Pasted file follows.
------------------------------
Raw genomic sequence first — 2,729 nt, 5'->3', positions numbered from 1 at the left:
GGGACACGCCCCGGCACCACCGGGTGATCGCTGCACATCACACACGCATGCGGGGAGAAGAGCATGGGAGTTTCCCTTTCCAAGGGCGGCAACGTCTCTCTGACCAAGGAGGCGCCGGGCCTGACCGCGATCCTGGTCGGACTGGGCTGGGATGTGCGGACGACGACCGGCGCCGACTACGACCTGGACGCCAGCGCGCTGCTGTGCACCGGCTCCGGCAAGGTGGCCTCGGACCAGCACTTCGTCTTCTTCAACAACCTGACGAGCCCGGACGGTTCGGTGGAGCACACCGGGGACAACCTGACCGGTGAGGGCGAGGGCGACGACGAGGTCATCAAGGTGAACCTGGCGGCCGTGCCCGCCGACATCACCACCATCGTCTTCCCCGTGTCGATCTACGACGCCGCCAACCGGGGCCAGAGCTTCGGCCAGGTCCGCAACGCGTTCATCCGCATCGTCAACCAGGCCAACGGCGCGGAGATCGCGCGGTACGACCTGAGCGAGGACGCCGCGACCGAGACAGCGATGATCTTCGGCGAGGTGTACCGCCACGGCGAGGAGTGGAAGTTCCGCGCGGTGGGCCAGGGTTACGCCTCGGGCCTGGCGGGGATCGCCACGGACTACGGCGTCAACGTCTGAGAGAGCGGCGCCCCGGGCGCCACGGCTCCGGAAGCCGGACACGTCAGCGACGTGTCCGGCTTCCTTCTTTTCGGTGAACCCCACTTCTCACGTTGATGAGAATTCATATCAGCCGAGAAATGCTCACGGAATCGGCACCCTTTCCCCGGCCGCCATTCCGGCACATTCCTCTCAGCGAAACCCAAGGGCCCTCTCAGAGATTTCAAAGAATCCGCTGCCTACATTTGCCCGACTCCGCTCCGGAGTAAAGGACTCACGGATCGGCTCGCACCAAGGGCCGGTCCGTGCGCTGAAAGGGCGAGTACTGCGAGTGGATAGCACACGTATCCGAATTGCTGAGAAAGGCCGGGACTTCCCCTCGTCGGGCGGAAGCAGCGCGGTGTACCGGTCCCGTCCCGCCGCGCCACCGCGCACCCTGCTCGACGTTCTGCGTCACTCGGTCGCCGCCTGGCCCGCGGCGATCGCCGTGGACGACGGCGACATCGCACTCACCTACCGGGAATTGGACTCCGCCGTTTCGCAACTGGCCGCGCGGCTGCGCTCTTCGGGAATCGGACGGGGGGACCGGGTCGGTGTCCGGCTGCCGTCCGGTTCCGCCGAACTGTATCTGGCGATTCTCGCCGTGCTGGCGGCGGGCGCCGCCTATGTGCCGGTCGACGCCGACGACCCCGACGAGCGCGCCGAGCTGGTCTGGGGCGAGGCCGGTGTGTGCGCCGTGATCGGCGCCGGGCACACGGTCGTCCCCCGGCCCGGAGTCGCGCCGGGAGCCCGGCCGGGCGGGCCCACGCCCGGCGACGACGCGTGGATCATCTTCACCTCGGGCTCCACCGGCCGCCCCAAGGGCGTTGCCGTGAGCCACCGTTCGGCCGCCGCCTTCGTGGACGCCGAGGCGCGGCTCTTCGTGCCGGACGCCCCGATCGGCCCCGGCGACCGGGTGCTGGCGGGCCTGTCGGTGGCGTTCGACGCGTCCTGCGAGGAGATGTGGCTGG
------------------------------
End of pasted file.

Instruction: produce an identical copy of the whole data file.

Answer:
Raw genomic sequence first — 2,729 nt, 5'->3', positions numbered from 1 at the left:
GGGACACGCCCCGGCACCACCGGGTGATCGCTGCACATCACACACGCATGCGGGGAGAAGAGCATGGGAGTTTCCCTTTCCAAGGGCGGCAACGTCTCTCTGACCAAGGAGGCGCCGGGCCTGACCGCGATCCTGGTCGGACTGGGCTGGGATGTGCGGACGACGACCGGCGCCGACTACGACCTGGACGCCAGCGCGCTGCTGTGCACCGGCTCCGGCAAGGTGGCCTCGGACCAGCACTTCGTCTTCTTCAACAACCTGACGAGCCCGGACGGTTCGGTGGAGCACACCGGGGACAACCTGACCGGTGAGGGCGAGGGCGACGACGAGGTCATCAAGGTGAACCTGGCGGCCGTGCCCGCCGACATCACCACCATCGTCTTCCCCGTGTCGATCTACGACGCCGCCAACCGGGGCCAGAGCTTCGGCCAGGTCCGCAACGCGTTCATCCGCATCGTCAACCAGGCCAACGGCGCGGAGATCGCGCGGTACGACCTGAGCGAGGACGCCGCGACCGAGACAGCGATGATCTTCGGCGAGGTGTACCGCCACGGCGAGGAGTGGAAGTTCCGCGCGGTGGGCCAGGGTTACGCCTCGGGCCTGGCGGGGATCGCCACGGACTACGGCGTCAACGTCTGAGAGAGCGGCGCCCCGGGCGCCACGGCTCCGGAAGCCGGACACGTCAGCGACGTGTCCGGCTTCCTTCTTTTCGGTGAACCCCACTTCTCACGTTGATGAGAATTCATATCAGCCGAGAAATGCTCACGGAATCGGCACCCTTTCCCCGGCCGCCATTCCGGCACATTCCTCTCAGCGAAACCCAAGGGCCCTCTCAGAGATTTCAAAGAATCCGCTGCCTACATTTGCCCGACTCCGCTCCGGAGTAAAGGACTCACGGATCGGCTCGCACCAAGGGCCGGTCCGTGCGCTGAAAGGGCGAGTACTGCGAGTGGATAGCACACGTATCCGAATTGCTGAGAAAGGCCGGGACTTCCCCTCGTCGGGCGGAAGCAGCGCGGTGTACCGGTCCCGTCCCGCCGCGCCACCGCGCACCCTGCTCGACGTTCTGCGTCACTCGGTCGCCGCCTGGCCCGCGGCGATCGCCGTGGACGACGGCGACATCGCACTCACCTACCGGGAATTGGACTCCGCCGTTTCGCAACTGGCCGCGCGGCTGCGCTCTTCGGGAATCGGACGGGGGGACCGGGTCGGTGTCCGGCTGCCGTCCGGTTCCGCCGAACTGTATCTGGCGATTCTCGCCGTGCTGGCGGCGGGCGCCGCCTATGTGCCGGTCGACGCCGACGACCCCGACGAGCGCGCCGAGCTGGTCTGGGGCGAGGCCGGTGTGTGCGCCGTGATCGGCGCCGGGCACACGGTCGTCCCCCGGCCCGGAGTCGCGCCGGGAGCCCGGCCGGGCGGGCCCACGCCCGGCGACGACGCGTGGATCATCTTCACCTCGGGCTCCACCGGCCGCCCCAAGGGCGTTGCCGTGAGCCACCGTTCGGCCGCCGCCTTCGTGGACGCCGAGGCGCGGCTCTTCGTGCCGGACGCCCCGATCGGCCCCGGCGACCGGGTGCTGGCGGGCCTGTCGGTGGCGTTCGACGCGTCCTGCGAGGAGATGTGGCTGG